Joseph J. O’Donnell ’67
They call him “Mr. Harvard.” A corporate tycoon and major donor who fondly remembers his days playing center for the Harvard football team, Joseph J. O’Donnell ’67 is continuing a long history of giving back to his alma mater by serving on the committee that will select Harvard’s next president.
Outside Harvard, O’Donnell is a prominent Boston businessman. He is the founder and former chairman of Boston Culinary Group, Inc., chairman of the board of Centerplate, Inc., and the owner of Allied Advertising Agency. He sits on the boards of several other organizations.
In college, O’Donnell was a star player on the football and baseball teams, earning six varsity letters and captaining the baseball squad as a senior.
Robert L. Flanagan ’67, one of O’Donnell’s classmates and football teammates, said O’Donnell thinks his Harvard education made possible his professional success.
“I think Joe really appreciated the opportunities that Harvard gave him,” he said. “He was a kid from a working class area and working class family and Harvard just gave him this wonderful opportunity that he really took advantage of.”
O’Donnell, whom Flanagan described as “loyal to the institution,” has donated extensively to Harvard. In 2012, he and his wife Katherine A. O’Donnell gave the University $30 million. He also endowed the baseball coach position in 1995, a position that is named after him.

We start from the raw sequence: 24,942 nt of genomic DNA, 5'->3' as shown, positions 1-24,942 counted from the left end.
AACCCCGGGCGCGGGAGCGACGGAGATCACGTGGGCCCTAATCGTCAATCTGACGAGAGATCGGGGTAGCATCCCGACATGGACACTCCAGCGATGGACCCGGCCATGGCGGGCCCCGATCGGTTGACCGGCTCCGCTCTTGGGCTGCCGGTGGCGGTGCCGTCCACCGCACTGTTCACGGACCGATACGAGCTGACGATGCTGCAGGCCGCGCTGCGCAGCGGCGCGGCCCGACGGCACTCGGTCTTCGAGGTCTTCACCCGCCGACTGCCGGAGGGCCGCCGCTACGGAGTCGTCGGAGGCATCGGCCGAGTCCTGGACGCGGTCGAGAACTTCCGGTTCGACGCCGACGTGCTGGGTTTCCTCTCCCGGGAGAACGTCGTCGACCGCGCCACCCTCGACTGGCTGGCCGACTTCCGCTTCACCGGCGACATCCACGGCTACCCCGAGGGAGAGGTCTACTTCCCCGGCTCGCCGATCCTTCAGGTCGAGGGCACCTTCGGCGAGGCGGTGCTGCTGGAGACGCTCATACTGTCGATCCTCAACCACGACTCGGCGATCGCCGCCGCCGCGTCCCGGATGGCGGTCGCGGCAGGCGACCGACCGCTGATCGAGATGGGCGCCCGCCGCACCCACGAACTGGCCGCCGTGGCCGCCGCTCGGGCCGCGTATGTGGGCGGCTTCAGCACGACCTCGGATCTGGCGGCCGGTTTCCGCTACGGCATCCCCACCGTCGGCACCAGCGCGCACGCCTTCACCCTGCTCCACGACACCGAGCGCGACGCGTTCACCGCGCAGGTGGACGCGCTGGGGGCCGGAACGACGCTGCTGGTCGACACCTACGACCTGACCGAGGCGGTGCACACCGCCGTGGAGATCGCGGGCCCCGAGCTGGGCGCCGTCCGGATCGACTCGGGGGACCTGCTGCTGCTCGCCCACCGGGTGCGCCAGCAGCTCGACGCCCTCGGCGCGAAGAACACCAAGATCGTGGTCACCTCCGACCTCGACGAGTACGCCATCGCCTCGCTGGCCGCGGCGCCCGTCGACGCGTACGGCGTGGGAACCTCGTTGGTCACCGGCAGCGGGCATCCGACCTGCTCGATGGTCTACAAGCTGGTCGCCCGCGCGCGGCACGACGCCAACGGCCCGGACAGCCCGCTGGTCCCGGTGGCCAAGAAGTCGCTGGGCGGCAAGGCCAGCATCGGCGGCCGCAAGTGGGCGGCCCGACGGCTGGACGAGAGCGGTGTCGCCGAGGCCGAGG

Apart from Harvard, O’Donnell’s philanthropic efforts have centered on cystic fibrosis research. After O’Donnell’s 12-year-old son, Joey, died of the disease in 1986, O’Donnell and his wife founded the Joey Fund, a group dedicated to the discovery of a cure.
Throughout his involvement as an alumnus, O’Donnell has helped Harvard forge connections with the city of Boston.
“He knows everybody, and everybody loves him,” said Paul A. Buttenweiser ’60. “And he’s very well connected with virtually everybody in the city of Boston and Cambridge, in the state and nationwide.”
O’Donnell’s acquaintances include former U.S. President George W. Bush, who appointed him to the President’s Advisory Committee on the Arts in 2001.
Freshman dean Thomas A. Dingman ’67 said O’Donnell’s ability to create partnerships with Boston has helped the University.
“Joe has tremendous street smarts and I think he is able to make sure that the city of Boston and Harvard are fielding a partnership and looking after one another's interests,” he said. “I think he's been instrumental in that.”
According to Buttenweiser, one of O’Donnell’s notable traits is his charisma.
“I think he must know more people than anybody else I know. And more people say, ‘Oh yeah, Joe O’Donnell’s my closest friend,’” he said. “I don’t know who he says is his closest friend, but about a thousand people think that he’s their closest friend.”
Dingman agreed, describing O’Donnell as “one in a million” and “one of the most charismatic people I’ve met in my life.”
According to Dingman, O’Donnell could be looking for a University president who will value “issues of inclusivity and community” and who will make expansion into Allston a priority.
“He recognizes the constraints of developing on this side of the river and will want to know that the institution can be responsive to new areas of academic pursuit,” Dingman said, adding that does not necessarily mean that O’Donnell is “pushing a STEM agenda.”
Describing O’Donnell’s involvement in the University, Buttenweiser said he has made valuable contributions in many different areas.
“He’s sort of Mr. Harvard,” Buttenweiser said “He is a very leading member of the community in many ways.”
—Staff writer Caroline S. Engelmayer can be reached at email@example.com. Follow her on Twitter @cengelmayer13.
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